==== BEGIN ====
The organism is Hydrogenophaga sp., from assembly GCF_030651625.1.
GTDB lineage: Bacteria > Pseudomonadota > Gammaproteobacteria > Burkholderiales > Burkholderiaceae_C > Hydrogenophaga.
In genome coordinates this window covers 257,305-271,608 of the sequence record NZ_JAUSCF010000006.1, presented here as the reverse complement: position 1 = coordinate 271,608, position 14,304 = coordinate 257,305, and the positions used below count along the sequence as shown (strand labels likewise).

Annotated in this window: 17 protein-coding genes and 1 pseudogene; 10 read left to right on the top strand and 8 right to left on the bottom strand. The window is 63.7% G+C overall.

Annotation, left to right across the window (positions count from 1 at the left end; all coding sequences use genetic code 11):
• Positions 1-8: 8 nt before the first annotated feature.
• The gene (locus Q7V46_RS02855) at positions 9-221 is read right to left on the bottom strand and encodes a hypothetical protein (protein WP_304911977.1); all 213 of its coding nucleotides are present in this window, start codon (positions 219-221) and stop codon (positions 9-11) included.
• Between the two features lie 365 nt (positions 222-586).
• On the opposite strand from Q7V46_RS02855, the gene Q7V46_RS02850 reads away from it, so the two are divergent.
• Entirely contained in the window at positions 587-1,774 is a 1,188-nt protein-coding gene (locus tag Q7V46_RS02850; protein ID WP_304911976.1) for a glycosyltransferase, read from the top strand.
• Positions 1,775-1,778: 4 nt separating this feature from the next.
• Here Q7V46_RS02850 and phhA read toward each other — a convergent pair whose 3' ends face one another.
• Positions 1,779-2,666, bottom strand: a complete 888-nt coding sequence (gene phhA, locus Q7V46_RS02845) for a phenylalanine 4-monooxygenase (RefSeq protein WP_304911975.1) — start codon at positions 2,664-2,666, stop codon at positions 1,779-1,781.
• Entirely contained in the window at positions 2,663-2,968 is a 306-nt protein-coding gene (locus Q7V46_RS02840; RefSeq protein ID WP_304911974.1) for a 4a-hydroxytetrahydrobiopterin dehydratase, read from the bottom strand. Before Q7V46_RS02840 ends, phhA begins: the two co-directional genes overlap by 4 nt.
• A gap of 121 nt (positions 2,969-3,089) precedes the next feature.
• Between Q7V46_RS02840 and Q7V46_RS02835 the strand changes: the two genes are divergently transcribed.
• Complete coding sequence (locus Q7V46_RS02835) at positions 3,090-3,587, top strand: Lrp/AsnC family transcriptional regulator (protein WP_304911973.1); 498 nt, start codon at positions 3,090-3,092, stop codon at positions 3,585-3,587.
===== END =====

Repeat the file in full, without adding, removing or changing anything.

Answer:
The organism is Hydrogenophaga sp., from assembly GCF_030651625.1.
GTDB lineage: Bacteria > Pseudomonadota > Gammaproteobacteria > Burkholderiales > Burkholderiaceae_C > Hydrogenophaga.
In genome coordinates this window covers 257,305-271,608 of the sequence record NZ_JAUSCF010000006.1, presented here as the reverse complement: position 1 = coordinate 271,608, position 14,304 = coordinate 257,305, and the positions used below count along the sequence as shown (strand labels likewise).

Annotated in this window: 17 protein-coding genes and 1 pseudogene; 10 read left to right on the top strand and 8 right to left on the bottom strand. The window is 63.7% G+C overall.

Annotation, left to right across the window (positions count from 1 at the left end; all coding sequences use genetic code 11):
• Positions 1-8: 8 nt before the first annotated feature.
• The gene (locus Q7V46_RS02855) at positions 9-221 is read right to left on the bottom strand and encodes a hypothetical protein (protein WP_304911977.1); all 213 of its coding nucleotides are present in this window, start codon (positions 219-221) and stop codon (positions 9-11) included.
• Between the two features lie 365 nt (positions 222-586).
• On the opposite strand from Q7V46_RS02855, the gene Q7V46_RS02850 reads away from it, so the two are divergent.
• Entirely contained in the window at positions 587-1,774 is a 1,188-nt protein-coding gene (locus tag Q7V46_RS02850; protein ID WP_304911976.1) for a glycosyltransferase, read from the top strand.
• Positions 1,775-1,778: 4 nt separating this feature from the next.
• Here Q7V46_RS02850 and phhA read toward each other — a convergent pair whose 3' ends face one another.
• Positions 1,779-2,666, bottom strand: a complete 888-nt coding sequence (gene phhA, locus Q7V46_RS02845) for a phenylalanine 4-monooxygenase (RefSeq protein WP_304911975.1) — start codon at positions 2,664-2,666, stop codon at positions 1,779-1,781.
• Entirely contained in the window at positions 2,663-2,968 is a 306-nt protein-coding gene (locus Q7V46_RS02840; RefSeq protein ID WP_304911974.1) for a 4a-hydroxytetrahydrobiopterin dehydratase, read from the bottom strand. Before Q7V46_RS02840 ends, phhA begins: the two co-directional genes overlap by 4 nt.
• A gap of 121 nt (positions 2,969-3,089) precedes the next feature.
• Between Q7V46_RS02840 and Q7V46_RS02835 the strand changes: the two genes are divergently transcribed.
• Complete coding sequence (locus Q7V46_RS02835) at positions 3,090-3,587, top strand: Lrp/AsnC family transcriptional regulator (protein WP_304911973.1); 498 nt, start codon at positions 3,090-3,092, stop codon at positions 3,585-3,587.